| Yacht Party Assembly leader Mike Villines visited the Sacramento Bee editorial board yesterday, and like any good mob boss, he offered an ultimatum.
Solving the budget stalemate is simple enough, Assembly Republican leader Mike Villines said in a visit to The Bee's Capitol Bureau Tuesday. Democrats have to capitulate to GOP demands for the 8-hour work day, meal breaks, looser environmental regulations, permanent budget cuts and a stiff spending cap, among other things.
Then, and only then, will Republicans come to the table to discuss -- but not necessarily agree to -- new taxes.
"We think you have to do these reforms first, cuts first and make sure that you're doing an economic package that puts people back to work," Villines said. "Then you have a discussion about revenue - and only then."
Many of these things, you'll notice, have nothing to do with the budget. In fact, CapAlert published the ransom note that Villines brought with him, and while he puts his demands in somewhat vague terms (and the Bee should really spell it out if they want to inform the public), it's pretty clear what he and the GOP want. They want to eliminate overtime regulations and meal breaks for state employees. They want to re-legislate already-passed environmental regulations on retrofitting buildings, cutting greenhouse gas emissions and air quality standards. And they want a bushel of tax cuts for businesses. I'll put the ransom note on the flip.
Aside from being ridiculous, this is extremely close to being illegal. Yes, illegal. I know horse-trading is customary in politics, but it violates California law. This is Section 86 of the California Penal Code:
86. Every Member of either house of the Legislature, or any member of the legislative body of a city, county, city and county, school district, or other special district, who asks, receives, or agrees to receive, any bribe, upon any understanding that his or her official vote, opinion, judgment, or action shall be influenced thereby, or shall give, in any particular manner, or upon any particular side of any question or matter upon which he or she may be required to act in his or her official capacity, or gives, or offers or promises to give, any official vote in consideration that another Member of the Legislature, or another member of the legislative body of a city, county, city and county, school district, or other special district shall give this vote either upon the same or another question, is punishable by imprisonment in the state prison for two, three, or four years and, in cases in which no bribe has been actually received, by a restitution fine of not less than two thousand dollars ($2,000) or not more than ten thousand dollars ($10,000) or, in cases in which a bribe was actually received, by a restitution fine of at least the actual amount of the bribe received or two thousand dollars ($2,000), whichever is greater, or any larger amount of not more than double the amount of any bribe received or ten thousand dollars ($10,000), whichever is greater.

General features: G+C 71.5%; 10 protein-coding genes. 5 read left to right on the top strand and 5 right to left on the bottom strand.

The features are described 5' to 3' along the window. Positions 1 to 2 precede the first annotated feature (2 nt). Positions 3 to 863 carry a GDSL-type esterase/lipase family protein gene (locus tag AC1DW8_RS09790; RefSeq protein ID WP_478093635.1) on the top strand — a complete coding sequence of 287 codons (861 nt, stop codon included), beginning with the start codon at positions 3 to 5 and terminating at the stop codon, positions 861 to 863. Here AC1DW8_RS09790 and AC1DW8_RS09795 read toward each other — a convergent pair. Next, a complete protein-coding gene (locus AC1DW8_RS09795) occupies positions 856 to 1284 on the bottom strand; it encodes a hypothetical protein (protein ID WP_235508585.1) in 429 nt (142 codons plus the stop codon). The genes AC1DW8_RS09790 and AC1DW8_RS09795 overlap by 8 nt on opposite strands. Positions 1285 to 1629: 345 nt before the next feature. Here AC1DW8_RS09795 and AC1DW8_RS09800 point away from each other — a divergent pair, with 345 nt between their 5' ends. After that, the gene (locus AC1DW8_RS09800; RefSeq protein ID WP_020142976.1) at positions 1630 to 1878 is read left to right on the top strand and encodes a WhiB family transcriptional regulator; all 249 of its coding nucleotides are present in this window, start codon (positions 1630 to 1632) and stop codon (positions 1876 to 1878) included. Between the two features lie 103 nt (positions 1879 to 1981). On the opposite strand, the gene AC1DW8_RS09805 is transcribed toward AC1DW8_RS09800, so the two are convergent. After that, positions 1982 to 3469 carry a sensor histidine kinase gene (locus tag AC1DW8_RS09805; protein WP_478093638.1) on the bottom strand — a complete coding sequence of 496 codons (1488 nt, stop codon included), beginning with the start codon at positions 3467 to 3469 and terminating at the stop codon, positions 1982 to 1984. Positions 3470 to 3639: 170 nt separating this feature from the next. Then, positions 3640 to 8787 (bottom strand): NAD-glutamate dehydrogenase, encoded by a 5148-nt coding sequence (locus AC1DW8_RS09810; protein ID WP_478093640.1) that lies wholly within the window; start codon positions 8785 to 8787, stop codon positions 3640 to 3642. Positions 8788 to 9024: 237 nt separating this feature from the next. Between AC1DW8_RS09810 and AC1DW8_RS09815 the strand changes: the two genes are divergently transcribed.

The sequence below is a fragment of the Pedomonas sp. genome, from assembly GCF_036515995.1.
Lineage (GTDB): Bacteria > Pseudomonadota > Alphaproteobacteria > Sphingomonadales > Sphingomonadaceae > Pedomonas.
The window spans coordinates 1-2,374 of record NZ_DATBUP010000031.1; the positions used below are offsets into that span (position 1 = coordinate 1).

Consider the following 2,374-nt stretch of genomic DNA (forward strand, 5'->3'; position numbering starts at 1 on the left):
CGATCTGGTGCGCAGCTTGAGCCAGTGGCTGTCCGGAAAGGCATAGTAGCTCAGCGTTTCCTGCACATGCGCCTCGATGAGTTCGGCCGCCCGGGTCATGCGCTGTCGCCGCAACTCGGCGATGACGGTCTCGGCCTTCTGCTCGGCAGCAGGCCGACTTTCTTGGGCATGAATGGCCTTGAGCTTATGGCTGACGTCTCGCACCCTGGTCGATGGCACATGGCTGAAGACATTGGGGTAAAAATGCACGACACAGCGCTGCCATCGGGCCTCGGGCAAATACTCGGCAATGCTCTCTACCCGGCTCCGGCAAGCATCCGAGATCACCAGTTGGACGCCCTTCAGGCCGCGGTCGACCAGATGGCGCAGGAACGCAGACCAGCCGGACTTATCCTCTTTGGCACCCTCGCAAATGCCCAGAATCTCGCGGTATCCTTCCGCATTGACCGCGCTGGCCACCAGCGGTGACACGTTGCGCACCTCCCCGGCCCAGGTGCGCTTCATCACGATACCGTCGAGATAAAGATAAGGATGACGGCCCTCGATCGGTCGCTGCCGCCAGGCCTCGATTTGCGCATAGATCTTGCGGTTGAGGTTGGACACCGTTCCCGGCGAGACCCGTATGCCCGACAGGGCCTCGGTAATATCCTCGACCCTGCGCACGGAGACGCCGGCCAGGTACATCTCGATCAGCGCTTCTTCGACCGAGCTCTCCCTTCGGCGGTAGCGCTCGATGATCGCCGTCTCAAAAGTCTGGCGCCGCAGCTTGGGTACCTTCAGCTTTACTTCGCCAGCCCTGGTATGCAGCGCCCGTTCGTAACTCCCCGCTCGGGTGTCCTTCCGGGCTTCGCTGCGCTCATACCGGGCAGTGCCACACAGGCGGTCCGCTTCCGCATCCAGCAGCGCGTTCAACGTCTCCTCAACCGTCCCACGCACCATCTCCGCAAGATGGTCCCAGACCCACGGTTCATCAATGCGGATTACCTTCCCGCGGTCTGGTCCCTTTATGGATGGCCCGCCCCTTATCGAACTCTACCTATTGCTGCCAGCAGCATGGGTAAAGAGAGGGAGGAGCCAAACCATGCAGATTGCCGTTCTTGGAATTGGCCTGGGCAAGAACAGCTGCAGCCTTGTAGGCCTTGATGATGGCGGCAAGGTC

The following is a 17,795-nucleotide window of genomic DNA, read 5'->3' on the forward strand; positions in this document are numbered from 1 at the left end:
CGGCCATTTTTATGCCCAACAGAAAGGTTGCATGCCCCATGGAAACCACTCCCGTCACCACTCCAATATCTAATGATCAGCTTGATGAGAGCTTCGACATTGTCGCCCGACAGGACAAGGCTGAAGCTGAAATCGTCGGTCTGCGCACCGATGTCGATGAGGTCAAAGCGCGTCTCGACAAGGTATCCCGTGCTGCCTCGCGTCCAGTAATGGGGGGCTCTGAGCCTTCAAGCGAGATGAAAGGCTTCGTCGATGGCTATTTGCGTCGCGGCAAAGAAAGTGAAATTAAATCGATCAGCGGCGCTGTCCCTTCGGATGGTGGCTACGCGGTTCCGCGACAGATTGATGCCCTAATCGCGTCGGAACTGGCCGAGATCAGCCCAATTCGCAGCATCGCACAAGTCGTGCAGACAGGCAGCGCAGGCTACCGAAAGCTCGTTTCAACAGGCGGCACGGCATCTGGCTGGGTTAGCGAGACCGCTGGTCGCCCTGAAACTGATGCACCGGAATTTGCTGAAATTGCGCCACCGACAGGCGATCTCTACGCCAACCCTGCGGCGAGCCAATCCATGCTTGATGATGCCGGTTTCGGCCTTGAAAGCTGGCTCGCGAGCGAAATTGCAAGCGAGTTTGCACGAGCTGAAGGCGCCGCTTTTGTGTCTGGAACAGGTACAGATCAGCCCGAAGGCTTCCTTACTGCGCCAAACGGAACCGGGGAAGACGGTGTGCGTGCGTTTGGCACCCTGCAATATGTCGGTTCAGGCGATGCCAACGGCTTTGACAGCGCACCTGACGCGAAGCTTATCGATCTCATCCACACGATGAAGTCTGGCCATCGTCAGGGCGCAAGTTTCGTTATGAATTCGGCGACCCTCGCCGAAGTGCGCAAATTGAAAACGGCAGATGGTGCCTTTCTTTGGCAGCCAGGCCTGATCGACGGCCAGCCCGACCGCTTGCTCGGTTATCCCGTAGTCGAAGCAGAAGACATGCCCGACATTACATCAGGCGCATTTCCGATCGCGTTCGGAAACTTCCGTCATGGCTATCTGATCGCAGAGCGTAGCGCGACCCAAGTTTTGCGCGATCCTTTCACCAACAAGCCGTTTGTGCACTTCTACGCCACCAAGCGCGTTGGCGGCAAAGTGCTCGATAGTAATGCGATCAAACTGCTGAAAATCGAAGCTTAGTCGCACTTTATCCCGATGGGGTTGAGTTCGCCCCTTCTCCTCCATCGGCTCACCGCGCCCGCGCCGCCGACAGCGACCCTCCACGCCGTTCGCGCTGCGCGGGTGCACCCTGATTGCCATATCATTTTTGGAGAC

Put it this way, there's a Governor in Illinois who just got arrested for this activity.
But instead of indicting Mike Villines, he will be allowed to hold up the California Legislature, confident in the knowledge that Democrats, given little choice with the 2/3 requirement, will come around to his demands. In fact, Villines has already announced his intention to run for Senate in 2014, something that even cranky winger columnist Jim Boren scoffs at.
Villines helped lead the Legislature to an 85-day budget stalemate and then was a party to passing a phony budget that quickly fell apart. And so far, he's done nothing to solve the state budget crisis in the latest round of negotiations. And that's the record he'll run on for his next post?
Do our legislators live in a world where doing badly means you get to move up?
Yes, in a word.
And mind you, what Villines illegally lays out is just a precondition to TALK about revenue increases.
"This is very hard for Democrats to accept," Villines said of his list, which he said he had been distributed to the governor and other legislative leaders. "They'll say that look, 'This goes right to the heart of many things that we care terribly about and we just can't go there.' I understand that because we feel the same way about revenues."
Jim Evans, a spokesman for Senate President Pro Tem Darrell Steinberg, D-Sacramento, challenged the Republicans to "put a specific $17 billion, half cuts, half revenues, deficit-reduction plan on the table and then we can begin productive conversations."
Villines is holding out hope Democrats will cave. "I think that they'll ultimately come around to this," he said.
Why wouldn't he say that? A criminal who never gets caught usually keeps robbing banks. The learned behavior is that Democrats will give up at some point. And with General Fund revenue down another $1.3 billion in November, and the state due to run out of cash in February, who is going to disagree with him?
Or, the real question is, will anyone arrest Mike Villines for crimes against the state?
UPDATE: Denise Ducheny, Senate Budget Committee chair, sez:
"To the extent they're saying, 'Undo all the labor laws and we're still not voting for taxes,' there's kind of nothing to talk about," Ducheny said.
The correct response is "I am directing the Sacramento police to arrest Mike Villines."
UPDATE 2: Even the Sac Bee describes this as a hostage crisis:
In other words, Republicans are refusing to negotiate. They will only release the hostages after their demands are met.